Was Taken For Granted, Now Forgotten
I found a computing treasure in a local Goodwill store three weeks ago: a book about System/360 assembly language. (Assembly language is the human-readable form of the concrete instructions carried out by the computer.) In earlier years, this would have been a wonderful surprise, but a previous find precludes that from happening… Last year, I found a special treat in the discount bin of a local grocery store: a movie, in Mongolian. In the rural Midwest USA, that is difficult to surpass that for surprise finds.
Anyway, the System/360 project had a huge mandate from IBM: the design had to include software which would hide the differences among the different System/360 models. (That software became OS/360, from which experience Fred Brooks wrote the inestimable volume The Mythical Man-month.) The system was a success, despite numerous obstacles, and became so popular that today’s powerful System/390 will still run programs built on the original System/360.
This philosophy on programming by intentions, rather than to the hardware, gave rise to the compact and highly symbolic (hence immensely popular) C programming language, designed by the originators of the portable Unix operating system.
This book gives some real insight into the way computer programming used to be:
- Economy of temporary storage. A low-end System/360 had 8,192 bytes of online memory, for both the running program and its workspace. Temporary storage was precious, and a program using it showed its purpose clearly.
- Economy of long-term storage. In terms of computing time, accessing the disk or tape was a very expensive operation. Finding and retrieving the desired data could take several thousand to several million machine cycles. The book’s first example of long-term storage retrieval involves reading punched cards, while demonstrating how issuing the read operation well ahead of using the retrieved data allows the processing to be distributed over different components of the system.
- No stack. Almost all modern computers have some sort of LIFO storage instructions built-in, for storing data into a holding area in memory. Some, like Intel and Zilog, have it explicitly, while others, like Sparc, ARM and MIPS, have it by implicit convention. But this book shows no evidence that the System/360 had anything resembling a stack. Temporary data was managed by the program explicitly, and a subroutine’s return address was typically stored in a CPU register. If a subroutine called another subroutine, it had to store its own return address somewhere before the next subroutine used the same register for its own (return address) purposes. Other data, which might be over-written by the called subroutine, also had to be stored in memory, typically in a fixed location. This makes recursion impossible without designing it into the software.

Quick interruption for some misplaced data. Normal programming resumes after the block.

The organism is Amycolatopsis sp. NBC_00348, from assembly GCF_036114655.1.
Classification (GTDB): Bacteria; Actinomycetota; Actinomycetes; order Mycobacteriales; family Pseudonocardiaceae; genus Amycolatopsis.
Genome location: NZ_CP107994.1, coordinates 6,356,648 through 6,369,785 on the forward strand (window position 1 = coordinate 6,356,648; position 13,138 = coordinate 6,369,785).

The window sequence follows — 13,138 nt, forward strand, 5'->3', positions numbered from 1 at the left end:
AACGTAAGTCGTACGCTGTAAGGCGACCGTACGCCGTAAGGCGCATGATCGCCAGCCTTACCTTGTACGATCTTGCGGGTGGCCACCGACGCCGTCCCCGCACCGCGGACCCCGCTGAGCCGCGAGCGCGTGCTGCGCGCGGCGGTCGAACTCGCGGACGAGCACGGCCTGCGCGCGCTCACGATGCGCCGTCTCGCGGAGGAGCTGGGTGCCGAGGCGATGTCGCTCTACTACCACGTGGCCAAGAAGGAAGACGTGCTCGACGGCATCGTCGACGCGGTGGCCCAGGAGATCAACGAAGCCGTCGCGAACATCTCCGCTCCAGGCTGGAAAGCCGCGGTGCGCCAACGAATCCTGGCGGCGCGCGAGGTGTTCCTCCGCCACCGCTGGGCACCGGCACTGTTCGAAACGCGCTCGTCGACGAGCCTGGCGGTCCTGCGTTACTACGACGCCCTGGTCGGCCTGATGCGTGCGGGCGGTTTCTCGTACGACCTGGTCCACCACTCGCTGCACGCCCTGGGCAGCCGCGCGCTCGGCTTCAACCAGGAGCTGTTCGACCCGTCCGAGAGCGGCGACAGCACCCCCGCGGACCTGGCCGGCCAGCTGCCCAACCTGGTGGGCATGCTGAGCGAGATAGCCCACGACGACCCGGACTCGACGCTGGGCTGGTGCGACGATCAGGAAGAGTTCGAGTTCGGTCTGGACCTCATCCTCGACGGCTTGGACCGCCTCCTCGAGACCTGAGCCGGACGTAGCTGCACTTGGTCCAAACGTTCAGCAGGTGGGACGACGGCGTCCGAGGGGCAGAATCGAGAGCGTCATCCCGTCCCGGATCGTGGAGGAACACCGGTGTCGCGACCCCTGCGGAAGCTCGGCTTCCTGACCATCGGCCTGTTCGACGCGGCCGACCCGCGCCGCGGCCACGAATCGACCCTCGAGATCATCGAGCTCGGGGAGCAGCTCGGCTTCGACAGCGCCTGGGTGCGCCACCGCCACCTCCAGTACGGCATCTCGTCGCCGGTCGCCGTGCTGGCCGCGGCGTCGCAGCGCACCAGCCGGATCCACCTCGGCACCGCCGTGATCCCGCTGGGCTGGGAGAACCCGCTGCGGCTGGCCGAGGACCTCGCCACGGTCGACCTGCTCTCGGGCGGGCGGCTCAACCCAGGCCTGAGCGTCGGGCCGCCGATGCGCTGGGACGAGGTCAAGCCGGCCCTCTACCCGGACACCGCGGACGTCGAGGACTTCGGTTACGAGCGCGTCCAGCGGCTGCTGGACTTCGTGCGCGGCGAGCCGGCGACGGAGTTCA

- The humans worked harder. A programmer’s time cost less than a computer’s time, so the programmer was expected to put much more offline work into checking the program before its first online test. Interactive debugging was nearly impossible; code instrumentation was strongly discouraged, due to the extra memory it required.
- The expected installation base is obvious. Both addition and subtraction support several numeric formats: the usual binary, plus packed decimal and unpacked EBCDIC, in arbitrary widths. All numeric values could be negative. These are accompanied by a plethora of format conversion instructions, so that even a packed decimal can be turned into unpacked, printable characters, complete with a currency marker, comma grouping, and right-justified in a field. On the typical desktop computer, the processor would require several hundred instructions, and a few thousand machine cycles, to accomplish the same conversion. The System/360 needs just a few instructions, plus a “map” describing the intended printout. Clearly, it was made for business accounting and reporting.
So far, I have read the foundational chapters, plus chapters on program modules and subroutines, and one on debugging (including how to read a printed System/360 core dump!). I am now reading the chapter about assembly macros.
Some may deride such “old school” studies. My response is to remind them that great work comes from great challenges. The sonnet form gave William Shakespeare a framework for the greatest soliloquies in the English language. What would Georges Seurat‘s paintings be like without the slow, dot-by-dot technique? The first running version of Unix was on a PDP-11/20, the very first delivered PDP-11 model, very weak by today’s standards.
Only by looking at the past, can we truly appreciate the future.